Dittmar, Jeremiah E. and Ralf Meisenzahl. 2016. “Origins of Growth: Health Shocks, Institutions, and Human Capital in the Protestant Reformation.” Unpublished.

Gorka, Sebastian. 2016. Defeating Jihad: The Winnable War. Washington, DC: Regnery Publishing.

Grafe, Regina. 2012. Distant Tyranny: Markets, Power, and Backwardness in Spain, 1650–1800. Princeton, NJ: Princeton University Press.

Squicciarini, Mara. 2017. “Devotion and Development: Religiosity, Education, and Economic Progress in 19th-century France.” Unpublished working paper, Northwestern University.

Joel Mokyr is the author of Culture of Growth: The Origins of the Modern Economy (Princeton University Press, 2016).

Copyright (c) 2017 by EH.Net. All rights reserved. This work may be copied for non-profit educational uses if proper credit is given to the author and the list. For other permission, please contact the EH.Net Administrator (administrator@eh.net). Published by EH.Net (April 2017). All EH.Net reviews are archived at http://eh.net/book-reviews/

Subject(s):Economic Development, Growth, and Aggregate Productivity
Economywide Country Studies and Comparative History
Geographic Area(s):Europe
Middle East
Time Period(s):General or Comparative

Handbook of Cliometrics

Editor(s):Diebolt, Claude
Haupert, Michael
Reviewer(s):Mitch, David

Published by EH.Net (July 2016)

Claude Diebolt and Michael Haupert, editors, Handbook of Cliometrics. Berlin and Heidelberg: Springer, 2016. xxii + 590 pp.  $149 (hardcover), ISBN: 978-3-642-40405-4.

Reviewed for EH.Net by David Mitch, Department of Economics, University of Maryland – Baltimore County.

There is by now a long tradition of handbooks in economics. And they have varied over the decades in their intended audience and aims. J.M. Keynes in his 1922 introduction to the Cambridge Economic Handbook series described it as “intended to convey to the ordinary reader and to the uninitiated student some conception of the general principles of thought which economists apply to economic problems.”  Kenneth Arrow and Michael Intrilligator in their introduction to the North-Holland Handbooks in Economics series describe them as “a definitive source, reference and teaching supplement for use by professional researchers and advanced graduate students. Each Handbook contains self-contained surveys of the current state of a branch of economics in the form of chapters prepared by leading specialists on various aspects of this branch of economics.”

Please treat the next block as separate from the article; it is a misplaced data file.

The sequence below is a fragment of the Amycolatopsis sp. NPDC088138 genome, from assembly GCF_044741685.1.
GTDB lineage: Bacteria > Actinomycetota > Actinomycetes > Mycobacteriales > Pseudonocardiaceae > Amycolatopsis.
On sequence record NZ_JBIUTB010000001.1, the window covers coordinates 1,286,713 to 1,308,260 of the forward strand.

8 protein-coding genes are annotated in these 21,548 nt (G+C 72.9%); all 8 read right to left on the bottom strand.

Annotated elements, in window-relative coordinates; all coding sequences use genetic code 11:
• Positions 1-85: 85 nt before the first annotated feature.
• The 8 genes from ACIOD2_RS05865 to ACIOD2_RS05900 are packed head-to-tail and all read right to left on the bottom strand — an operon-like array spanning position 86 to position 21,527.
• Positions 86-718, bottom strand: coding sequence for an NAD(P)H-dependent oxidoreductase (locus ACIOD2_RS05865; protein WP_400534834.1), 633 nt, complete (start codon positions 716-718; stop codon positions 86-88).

Claude Diebolt (University of Strasbourg) and Michael Haupert (University of Wisconsin-La Crosse), the editors of Springer’s Handbook of Cliometrics have not clearly identified the audience at which the volume is aimed. They do indicate in their introduction (p. xi) that the contributions “stress the usefulness of cliometrics for economists, historians, and social scientists in general.” Their preface and introduction describe the handbook as one that “contains digested knowledge in an easily accessible format,” (p. xv) while also asserting the aim “to foster world-class research” (p. xv).  They have followed the lead of North-Holland’s handbook series of choosing leading specialists in various branches of cliometrics to write its chapters but appear to have given them quite free reign regarding intended audience, scope, and methodology employed.   Indeed one message the volume as a whole conveys is the diversity of formats that can be associated with cliometric history ranging from exercises in applied econometrics to purely verbal narrative expositions.